Use the validated assessment tool Clinical Opiate Withdrawal Scale (COWS) to determine the withdrawal severity.11 This scale is similar to the Clinical Institute Withdrawal Assessment scale used for alcohol withdrawal and is easily administered by ED staff. Points are assigned for the signs and symptoms of withdrawal (eg, tachycardia, sweating, restlessness, enlarged pupils, bone/joint aches, runny nose/tearing, upset gastrointestinal, tremor, yawning, anxiety/irritability, and gooseflesh). A score of 5–12 = mild, 13–24 = moderate, 25–36 = moderately severe, and greater than 36 = severe.
Patients must score at least in the moderate range to be eligible for buprenorphine-naloxone therapy.
Step 4: Buprenorphine-Naloxone and Withdrawal Symptom Treatment
Relative contraindications to buprenorphine-naloxone initiation include allergy to either buprenorphine or naloxone, hepatic dysfunction, current respiratory distress, decreased level of awareness currently, concurrent active alcohol use disorder, and concurrent benzodiazepine use.
Suboxone is buprenorphine and naloxone in a sublingual tablet. Naloxone is not active unless injected; it is a taper-resistance medication. Buprenorphine is a partial agonist that acts on the opioid mu receptor. It has a high binding affinity but only partial intrinsic activity on the receptor. This means it is effective for pain and withdrawal but features less risk of respiratory depression and side effects than pure opioids.
Step 5: Counsel and Arrange Appropriate Follow-up
Screening, Brief Intervention and Referral to Treatment (SBIRT) is a valuable tool to start patients on the path to recovery. In one study, 37 to 45 percent of patients who underwent SBIRT in the emergency department engaged with treatment at 30 days.12 Ask for permission to discuss substance use and overdose, discuss goals, and express your concerns with their current use. Screen for other substance use.
Screen for safety as well. The opioid overdose could represent a suicide attempt. Assess the patient’s goals and stage of change. Offer referral to resources in the community or hospital, based around goals (eg, housing, detox, addiction medicine clinic, family doctor services, safe injection facilities, etc.). Discuss and offer naloxone kits and clean injection supplies. Counsel patients around the high risk of accidental overdose given withdrawal and/or decrease in tolerance.
Finally, arrange rapid follow-up in an addiction medicine clinic or similar community clinic in one to two days if possible. Provide a prescription for daily observed dosing at a pharmacy at the appropriate dose up to 16 mg SL per day until follow-up.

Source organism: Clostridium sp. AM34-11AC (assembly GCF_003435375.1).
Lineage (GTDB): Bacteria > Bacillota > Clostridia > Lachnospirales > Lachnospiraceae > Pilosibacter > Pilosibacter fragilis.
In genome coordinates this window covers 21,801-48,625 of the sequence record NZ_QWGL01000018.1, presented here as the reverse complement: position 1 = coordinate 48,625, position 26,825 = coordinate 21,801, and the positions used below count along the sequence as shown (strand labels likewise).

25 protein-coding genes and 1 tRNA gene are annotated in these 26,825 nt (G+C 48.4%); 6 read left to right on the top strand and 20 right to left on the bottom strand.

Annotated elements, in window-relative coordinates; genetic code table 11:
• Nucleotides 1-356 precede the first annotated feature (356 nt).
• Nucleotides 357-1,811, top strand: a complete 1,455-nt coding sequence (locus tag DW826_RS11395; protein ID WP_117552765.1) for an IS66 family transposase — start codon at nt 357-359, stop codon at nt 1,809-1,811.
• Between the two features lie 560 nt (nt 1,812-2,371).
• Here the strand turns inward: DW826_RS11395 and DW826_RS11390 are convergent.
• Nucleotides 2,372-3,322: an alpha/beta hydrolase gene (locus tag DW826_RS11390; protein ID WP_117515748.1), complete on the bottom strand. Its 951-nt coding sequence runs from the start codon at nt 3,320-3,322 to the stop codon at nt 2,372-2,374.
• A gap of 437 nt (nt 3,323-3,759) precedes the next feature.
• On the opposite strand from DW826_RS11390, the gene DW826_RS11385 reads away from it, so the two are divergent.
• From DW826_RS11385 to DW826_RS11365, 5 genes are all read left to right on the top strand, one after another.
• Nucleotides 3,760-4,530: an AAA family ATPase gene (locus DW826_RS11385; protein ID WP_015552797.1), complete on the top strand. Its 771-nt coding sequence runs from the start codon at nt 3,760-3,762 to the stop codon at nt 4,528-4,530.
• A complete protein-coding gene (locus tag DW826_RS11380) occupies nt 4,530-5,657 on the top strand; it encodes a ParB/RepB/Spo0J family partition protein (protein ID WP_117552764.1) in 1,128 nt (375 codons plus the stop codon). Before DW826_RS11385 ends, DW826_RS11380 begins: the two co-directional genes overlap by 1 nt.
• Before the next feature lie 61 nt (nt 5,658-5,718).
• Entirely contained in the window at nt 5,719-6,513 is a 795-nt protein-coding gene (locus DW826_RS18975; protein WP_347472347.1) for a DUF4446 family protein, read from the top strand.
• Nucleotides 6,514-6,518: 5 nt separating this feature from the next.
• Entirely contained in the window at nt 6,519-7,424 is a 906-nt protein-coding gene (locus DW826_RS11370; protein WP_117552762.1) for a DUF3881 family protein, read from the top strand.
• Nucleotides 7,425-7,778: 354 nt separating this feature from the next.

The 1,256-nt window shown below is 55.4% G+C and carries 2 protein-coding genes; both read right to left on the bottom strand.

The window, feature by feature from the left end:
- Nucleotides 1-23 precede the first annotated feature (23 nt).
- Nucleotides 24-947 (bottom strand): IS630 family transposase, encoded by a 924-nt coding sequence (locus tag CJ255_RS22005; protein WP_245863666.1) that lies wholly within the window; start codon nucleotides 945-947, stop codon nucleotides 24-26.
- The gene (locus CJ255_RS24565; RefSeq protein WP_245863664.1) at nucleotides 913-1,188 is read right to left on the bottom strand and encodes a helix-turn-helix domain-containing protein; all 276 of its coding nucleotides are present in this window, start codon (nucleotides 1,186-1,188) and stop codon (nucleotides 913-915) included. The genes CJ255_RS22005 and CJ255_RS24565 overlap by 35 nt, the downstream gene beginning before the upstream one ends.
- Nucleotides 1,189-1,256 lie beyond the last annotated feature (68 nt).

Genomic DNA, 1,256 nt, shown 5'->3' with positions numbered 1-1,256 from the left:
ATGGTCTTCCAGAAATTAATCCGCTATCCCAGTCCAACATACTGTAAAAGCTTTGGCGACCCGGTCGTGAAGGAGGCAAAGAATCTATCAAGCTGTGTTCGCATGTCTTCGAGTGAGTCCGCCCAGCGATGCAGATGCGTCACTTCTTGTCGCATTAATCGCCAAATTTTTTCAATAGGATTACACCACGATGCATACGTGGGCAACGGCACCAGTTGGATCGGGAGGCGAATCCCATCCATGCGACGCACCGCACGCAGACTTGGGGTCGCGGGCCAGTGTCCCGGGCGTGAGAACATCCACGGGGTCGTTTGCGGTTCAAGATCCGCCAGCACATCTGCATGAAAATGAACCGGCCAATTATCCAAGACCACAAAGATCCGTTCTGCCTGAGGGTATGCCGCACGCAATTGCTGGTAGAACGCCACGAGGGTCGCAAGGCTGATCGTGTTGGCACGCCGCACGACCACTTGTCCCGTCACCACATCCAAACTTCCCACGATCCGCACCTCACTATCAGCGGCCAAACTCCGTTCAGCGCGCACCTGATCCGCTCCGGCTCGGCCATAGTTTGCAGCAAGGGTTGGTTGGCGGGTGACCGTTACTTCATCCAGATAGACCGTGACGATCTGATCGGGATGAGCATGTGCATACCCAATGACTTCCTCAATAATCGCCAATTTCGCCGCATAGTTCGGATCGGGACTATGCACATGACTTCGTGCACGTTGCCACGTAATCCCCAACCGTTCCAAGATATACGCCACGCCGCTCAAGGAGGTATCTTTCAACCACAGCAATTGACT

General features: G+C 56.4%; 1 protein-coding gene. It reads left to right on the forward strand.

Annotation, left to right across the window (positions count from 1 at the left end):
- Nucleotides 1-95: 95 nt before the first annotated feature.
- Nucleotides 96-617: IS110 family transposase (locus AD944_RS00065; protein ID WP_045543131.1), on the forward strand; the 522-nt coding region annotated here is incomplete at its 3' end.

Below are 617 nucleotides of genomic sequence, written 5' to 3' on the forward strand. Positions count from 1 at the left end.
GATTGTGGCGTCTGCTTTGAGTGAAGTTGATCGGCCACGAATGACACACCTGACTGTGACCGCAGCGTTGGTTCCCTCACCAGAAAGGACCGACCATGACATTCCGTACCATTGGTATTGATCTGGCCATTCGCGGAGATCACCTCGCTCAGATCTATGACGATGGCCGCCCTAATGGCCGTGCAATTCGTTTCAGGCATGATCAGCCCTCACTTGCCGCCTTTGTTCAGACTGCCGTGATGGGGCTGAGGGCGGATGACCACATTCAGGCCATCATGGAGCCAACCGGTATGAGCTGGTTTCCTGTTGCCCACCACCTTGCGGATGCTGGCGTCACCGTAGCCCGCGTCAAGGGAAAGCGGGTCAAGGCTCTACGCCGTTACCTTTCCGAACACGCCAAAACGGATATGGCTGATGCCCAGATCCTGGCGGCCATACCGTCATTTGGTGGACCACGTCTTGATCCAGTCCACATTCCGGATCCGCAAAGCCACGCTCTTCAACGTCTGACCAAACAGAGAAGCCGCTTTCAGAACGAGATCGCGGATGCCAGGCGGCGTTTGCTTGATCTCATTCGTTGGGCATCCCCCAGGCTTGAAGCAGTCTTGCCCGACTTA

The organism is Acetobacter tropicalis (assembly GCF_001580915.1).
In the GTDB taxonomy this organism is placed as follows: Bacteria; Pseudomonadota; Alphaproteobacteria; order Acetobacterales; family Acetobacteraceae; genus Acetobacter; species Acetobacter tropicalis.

All patients are more than their addiction. We have a significant opportunity to improve the lives of patients with opioid use disorders in the long run.
Special thanks to Dr. Aaron Orkin, Dr. Michelle Klaiman, and Dr. Kathryn Dong for their contributions to the EM Cases podcast that inspired this article and to Dr. Taryn Lloyd for the creation of the opioid withdrawal management algorithm diagram used in this article.
- Overdose death rates. National Institute on Drug Abuse website. Accessed Dec. 19, 2018.
- Annual surveillance report of drug-related risks and outcomes—United States, 2017. Centers for Disease Control and Prevention website. Accessed Dec. 19, 2018.
- Vivolo-Kantor AM, Seth P, Gladden RM, et al. Vital signs: trends in emergency department visits for suspected opioid overdoses—United States, July 2016–September 2017. MMWR Morb Mortal Wkly Rep. 2018;67(9):279-285.
- D’Onofrio G, O’Connor PG, Pantalon MV, et al. Emergency department–initiated buprenorphine/naloxone treatment for opioid dependence: a randomized clinical trial. JAMA. 2015;313(16):1636-1644.
- Sordo L, Barrio G, Bravo MJ, et al. Mortality risk during and after opioid substitution treatment: systematic review and meta-analysis of cohort studies. BMJ. 2017;357:j1550.
- Molero Y, Zetterqvist J, Binswanger IA, et al. Medications for alcohol and opioid use disorders and risk of suicidal behavior, accidental overdoses, and crime. Am J Psychiatry. 2018;175(10): 970-978.
- Mattick RP, Breen C, Kimber J, et al. Buprenorphine maintenance versus placebo or methadone maintenance for opioid dependence. Cochrane Database Syst Rev. 2014;(2):CD002207.
- Olson PC, Agarwal V, Lafferty JC, et al. Takotsubo cardiomyopathy precipitated by opiate withdrawal. Heart Lung. 2018;47(1):73-75.
- American Psychiatric Association. Diagnostic and Statistical Manual of Mental Disorders (5th ed.). Arlington, VA: 2013.
- Hesse M. The Readiness Ruler as a measure of readiness to change poly-drug use in drug abusers. Harm Reduct J. 2006;3:3.
- Wesson DR, Ling W. The Clinical Opiate Withdrawal Scale (COWS). J Psychoactive Drugs. 2003; 35(2):253-259.
- Madras BK, Compton WM, Avula D, et al. Screening, brief interventions, referral to treatment (SBIRT) for illicit drug and alcohol use at multiple healthcare sites: comparison at intake and 6 months later. Drug Alcohol Depend. 2009;99(1-3):280-295.